Policy By Policy, The Greens Stack Up Better


OPINION: This year, the choice for progressive voters is clear, writes Liam McLoughlin.

Masochists across Australia cannot wait to vote for Malcolm Turnbull. Despite a feast of arguments against this insane course of action, many will be unable to resist the charms of this smooth-talking turncoat.

For the rest of us, we face a serious choice on Saturday.

Labor? Or the Greens?

Many progressives will vote for Labor out of habit. Some will spurn the Greens based on media-fuelled stereotypes and misinformation. Others will back Labor because of the false belief that voting Greens will help the Liberals win government.

I can’t imagine anyone voting Labor ahead of the Greens based on a detailed comparison of their policy platforms. That’s because across all key areas, Greens policies are far more aligned with progressive values.

Let’s take a look.


Labor and Liberal policies are not equally inhumane, but they’re pretty close.

Labor will raise our annual refugee intake to 27,000 by 2025, give $450 million to the UNHCR and abolish Temporary Protection Visas (TPVs).

However, they will continue with offshore prison camps and turning back boats. They have assured the electorate that asylum seekers on Nauru and Manus will not be resettled in Australia. They will continue the detention of children and families and will maintain the Australian Border Force.

The Greens will increase the humanitarian intake to 50,000 people each year.  They will spend $500 million for timely processing of asylum seeker claims in Indonesia and Malaysia. They plan to close Manus and Nauru and integrate these asylum seekers into the Australian community. The Greens will also abolish TPVs, release all children from detention and scrap the Australian Border Force.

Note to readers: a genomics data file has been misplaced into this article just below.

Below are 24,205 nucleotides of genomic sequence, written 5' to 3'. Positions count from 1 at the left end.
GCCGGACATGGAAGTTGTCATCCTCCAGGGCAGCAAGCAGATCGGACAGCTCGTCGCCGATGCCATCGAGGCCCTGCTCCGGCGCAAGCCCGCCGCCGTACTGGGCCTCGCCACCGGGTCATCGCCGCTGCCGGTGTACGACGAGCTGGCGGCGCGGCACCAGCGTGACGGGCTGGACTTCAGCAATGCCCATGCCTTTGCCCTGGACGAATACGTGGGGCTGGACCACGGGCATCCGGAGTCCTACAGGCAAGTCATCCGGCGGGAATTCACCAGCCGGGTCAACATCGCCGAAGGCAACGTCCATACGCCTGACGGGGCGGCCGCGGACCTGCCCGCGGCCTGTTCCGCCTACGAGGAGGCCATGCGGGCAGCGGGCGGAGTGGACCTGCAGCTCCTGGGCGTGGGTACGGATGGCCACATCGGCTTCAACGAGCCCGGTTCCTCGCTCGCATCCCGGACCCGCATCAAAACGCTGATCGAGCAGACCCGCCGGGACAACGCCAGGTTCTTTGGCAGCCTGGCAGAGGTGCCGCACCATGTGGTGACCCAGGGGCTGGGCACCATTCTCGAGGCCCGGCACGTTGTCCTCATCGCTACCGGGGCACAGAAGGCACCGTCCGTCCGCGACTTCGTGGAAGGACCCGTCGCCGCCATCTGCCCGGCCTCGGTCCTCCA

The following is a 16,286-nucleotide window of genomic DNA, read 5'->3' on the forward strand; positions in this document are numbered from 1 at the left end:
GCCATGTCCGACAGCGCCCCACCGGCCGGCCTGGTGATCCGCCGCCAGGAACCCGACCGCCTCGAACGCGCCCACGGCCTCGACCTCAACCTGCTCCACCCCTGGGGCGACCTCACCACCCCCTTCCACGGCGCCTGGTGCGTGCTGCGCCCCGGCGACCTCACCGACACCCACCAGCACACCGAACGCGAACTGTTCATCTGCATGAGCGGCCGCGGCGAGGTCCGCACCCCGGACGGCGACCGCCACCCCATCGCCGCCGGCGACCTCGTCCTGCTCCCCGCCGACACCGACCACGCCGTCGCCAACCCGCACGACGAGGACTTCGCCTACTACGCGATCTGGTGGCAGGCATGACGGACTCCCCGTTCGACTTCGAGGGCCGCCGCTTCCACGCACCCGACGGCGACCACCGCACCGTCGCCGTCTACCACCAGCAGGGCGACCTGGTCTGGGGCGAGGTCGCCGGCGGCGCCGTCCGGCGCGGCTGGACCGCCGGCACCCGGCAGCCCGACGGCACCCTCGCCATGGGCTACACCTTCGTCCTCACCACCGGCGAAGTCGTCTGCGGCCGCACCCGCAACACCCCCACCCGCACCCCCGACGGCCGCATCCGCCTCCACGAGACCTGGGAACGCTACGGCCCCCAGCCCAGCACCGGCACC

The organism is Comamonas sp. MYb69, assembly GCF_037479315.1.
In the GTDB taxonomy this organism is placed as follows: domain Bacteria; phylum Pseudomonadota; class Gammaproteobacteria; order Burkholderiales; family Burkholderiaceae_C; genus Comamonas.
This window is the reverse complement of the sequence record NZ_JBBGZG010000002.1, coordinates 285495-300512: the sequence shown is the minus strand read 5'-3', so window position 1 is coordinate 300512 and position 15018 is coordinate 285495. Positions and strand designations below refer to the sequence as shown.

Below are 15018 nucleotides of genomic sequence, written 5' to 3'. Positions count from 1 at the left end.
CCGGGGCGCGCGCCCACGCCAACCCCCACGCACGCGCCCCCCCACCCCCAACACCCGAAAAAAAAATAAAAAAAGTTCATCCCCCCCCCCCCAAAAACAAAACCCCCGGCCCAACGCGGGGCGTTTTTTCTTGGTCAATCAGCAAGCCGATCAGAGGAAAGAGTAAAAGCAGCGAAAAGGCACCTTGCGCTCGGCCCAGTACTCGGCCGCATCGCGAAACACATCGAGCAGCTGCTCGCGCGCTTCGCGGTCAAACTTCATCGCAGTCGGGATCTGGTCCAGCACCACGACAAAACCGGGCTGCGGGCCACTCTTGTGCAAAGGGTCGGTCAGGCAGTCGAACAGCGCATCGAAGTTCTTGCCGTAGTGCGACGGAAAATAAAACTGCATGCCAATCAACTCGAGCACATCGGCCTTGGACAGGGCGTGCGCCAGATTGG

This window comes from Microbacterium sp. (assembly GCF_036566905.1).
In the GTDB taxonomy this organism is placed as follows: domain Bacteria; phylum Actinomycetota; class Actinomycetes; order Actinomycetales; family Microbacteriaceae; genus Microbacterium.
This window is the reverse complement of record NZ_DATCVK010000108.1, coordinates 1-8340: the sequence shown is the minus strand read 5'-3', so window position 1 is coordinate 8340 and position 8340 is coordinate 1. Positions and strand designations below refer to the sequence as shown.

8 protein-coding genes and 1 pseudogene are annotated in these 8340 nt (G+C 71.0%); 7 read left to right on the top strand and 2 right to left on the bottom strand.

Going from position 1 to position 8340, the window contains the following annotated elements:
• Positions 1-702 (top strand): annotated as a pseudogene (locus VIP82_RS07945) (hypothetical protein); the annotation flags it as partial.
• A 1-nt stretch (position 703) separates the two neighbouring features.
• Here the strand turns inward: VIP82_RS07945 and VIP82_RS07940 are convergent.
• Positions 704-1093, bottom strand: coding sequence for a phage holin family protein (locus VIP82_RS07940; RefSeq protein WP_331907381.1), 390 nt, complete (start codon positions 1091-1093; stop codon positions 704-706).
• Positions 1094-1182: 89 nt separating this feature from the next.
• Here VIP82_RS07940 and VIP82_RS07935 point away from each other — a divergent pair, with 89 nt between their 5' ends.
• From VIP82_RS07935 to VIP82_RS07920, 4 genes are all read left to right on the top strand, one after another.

Verdict: If you want rational and humane immigration policy and you refuse to be complicit in cruelty to refugees, vote Greens.

Climate Change And The Great Barrier Reef

(IMAGE: Mack Lundy, Flickr)
(IMAGE: Mack Lundy, Flickr)

Labor has pledged to cut emissions 45 per cent based on 2005 levels by 2030 and has a 50 per cent renewable energy target for the same year. They will spend $500 million over five years protecting the Great Barrier Reef. They will continue spending billions in fossil fuel subsidies, accepting millions in fossil fuel donations, and won’t rule out approving new coal mines.

The Greens have promised to cut emissions 63-82 per cent by 2030 and have a 90 per cent renewable energy target by that time. A new $500 million government authority called Renew Australia will deliver $5 billion of construction in renewable energy generation over the next four years. They will spend $1 billion helping coal workers transition to a clean economy. The Greens are offering $2.18 billion to save the Great Barrier Reef over five years. They have pledged no new coal or gas approvals and no fossil fuel project expansions.

Verdict: If you want a government fully committed to climate justice and saving the the Reef, vote Greens.

Indigenous Affairs

new matilda, aboriginal
(IMAGE: Peter Boyle, Facebook)

Labor is taking a “strong, practical” approach to Indigenous affairs with several of their “100 Positive Policies” targeting Aboriginal Australians. They will spend $100 million supporting Indigenous students and boosting the number of Indigenous teachers. $9.5 million will go to closing the gap in eye health and vision loss and $8.4 million is earmarked for “empowerment of Indigenous girls and young women”. They intend to reverse the Abbott cuts to Aboriginal and Torres Strait Islander Legal Services and campaign for constitutional recognition.

These are indeed “positive policies”, but Labor’s approach appears piecemeal. In trawling the ALP website I had trouble finding an overarching vision for Indigenous affairs.

The Greens have a more systemic take on achieving justice for Aboriginal people. The first two aims of the Greens policy platform for Indigenous Australians are crucial for securing equity. The first is “A treaty or treaties that recognise the prior occupation and sovereignty of Aboriginal and Torres Strait Islander peoples”. The second is respecting the Aboriginal right to self-determination. They also have the courage to demand an effective native title system and promise to fully implement the recommendations of the 1991 Royal Commission into Aboriginal Deaths in Custody and the 1997 Bringing Them Home Report amongst others.